We made it! We have finally arrived in the coastal city of Valparaiso, with its incredible ocean views and historical city architecture. The city of Valparaiso quickly sparked some interesting sensory functions. Valparaiso rests on a hilltop, overlooking the Pacific Ocean. Homes, restaurants, and bars line cobblestone roads that are set at a steep incline all over the city. Today we visited three different hills in Valparaiso that all had a lot of artwork on the houses’ exteriors. They sparked my sight sensory function. Although graffiti art has a negative connotation in the United States, it is encouraged and admired for its beauty in Chile. Most of the artwork that we saw today had so much detail and precision in the painting, which was extremely engaging for the viewers.
On the corners of these cobblestone roads, atop the hills of Valparaiso, you can hear many sounds that bring the streets to life. As we walked from one neighborhood to the next, we heard a wide variety of music. One musician played a simple scale on his violin outside an elevator that transports people up the mountain. Another jazz band featured an upright bass, a trombone, and a woman with a voice that filled the area. We walked by as a large crowd gathered to dance and clap along to the beat of the music. Possibly the most unique music we heard came from an instrument called a handpan.
A handpan is a percussion instrument that looks eerily similar to a saucer that an extraterrestrial might fly in. The handpan sits in one’s lap, and can be played with or without gloved fingers. The man that we found playing the handpan frequently occupies a corner with a view of the ocean, according to our tour guide. With bells around his ankles, the man played the handpan with incredible care and grace. The sounds coming from handpan were similar to sounds of chimes. The instrument was so beautiful, we never wanted to leave. Please enjoy the following video of the man that we listened to this afternoon:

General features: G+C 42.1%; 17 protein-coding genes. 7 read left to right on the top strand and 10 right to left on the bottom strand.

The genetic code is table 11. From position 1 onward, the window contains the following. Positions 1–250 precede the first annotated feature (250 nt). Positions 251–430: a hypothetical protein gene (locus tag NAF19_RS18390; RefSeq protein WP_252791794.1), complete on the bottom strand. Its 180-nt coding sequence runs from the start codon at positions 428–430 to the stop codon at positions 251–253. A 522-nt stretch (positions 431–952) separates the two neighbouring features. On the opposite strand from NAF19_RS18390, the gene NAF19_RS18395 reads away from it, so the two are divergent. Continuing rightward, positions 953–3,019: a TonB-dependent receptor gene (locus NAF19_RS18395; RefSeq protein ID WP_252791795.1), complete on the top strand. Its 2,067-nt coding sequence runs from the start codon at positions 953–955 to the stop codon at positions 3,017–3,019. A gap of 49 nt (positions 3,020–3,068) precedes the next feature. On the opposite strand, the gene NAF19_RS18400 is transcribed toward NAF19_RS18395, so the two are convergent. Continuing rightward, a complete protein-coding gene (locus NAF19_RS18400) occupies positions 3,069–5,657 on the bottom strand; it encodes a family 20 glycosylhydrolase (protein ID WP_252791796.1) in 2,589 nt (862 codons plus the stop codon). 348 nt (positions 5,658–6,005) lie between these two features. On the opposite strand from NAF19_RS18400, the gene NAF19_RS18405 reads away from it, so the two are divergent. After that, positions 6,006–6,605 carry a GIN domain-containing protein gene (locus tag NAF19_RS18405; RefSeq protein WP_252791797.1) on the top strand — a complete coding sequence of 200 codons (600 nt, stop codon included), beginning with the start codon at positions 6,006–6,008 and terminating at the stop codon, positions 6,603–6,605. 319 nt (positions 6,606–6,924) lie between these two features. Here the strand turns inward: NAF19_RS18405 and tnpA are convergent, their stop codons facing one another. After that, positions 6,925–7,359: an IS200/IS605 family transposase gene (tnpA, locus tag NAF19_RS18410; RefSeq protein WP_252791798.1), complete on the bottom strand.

Back to senses – the best thing we touched all day, by far, was the loveable puppies we came across. As we sat on some cool, concrete steps at the port, a caramel brown dog with lonely eyes approached us. He was oh-so-lovey, and nuzzled us accordingly. His fur was matted, but familiar – he reminded us of our own dogs, and his furry, loyal demeanor came with a little lick of home.
After all of the sensory overload today, perhaps the most soothing moments happened when we took the time to stop and smell the flowers. At different points on our walk through the artsy streets of Valparaiso, the summery scents of roses and lilacs penetrated our winter-versed noses. Paired with the salty, warm scent of ocean air, our sniffers really couldn’t have asked for more.
But when we walked down to the dock for dinner, our nostrils were bombarded with a far more pungent odor. Shrimp, scallops, salmon, swordfish – the fishy smells were powerful, but completely worth it. It was an exotic precursor to one of the most delicious dinners we’ve eaten since arriving in Chile.
We went to a beachside restaurant that had some of the best seafood our group has ever tasted. It was a magnificent meal with fantastic service. As we are on the coastline, we hope to have more chances to enjoy seafood that tastes this phenomenal at every meal for the remainder of our trip.
Adios y hasta luego!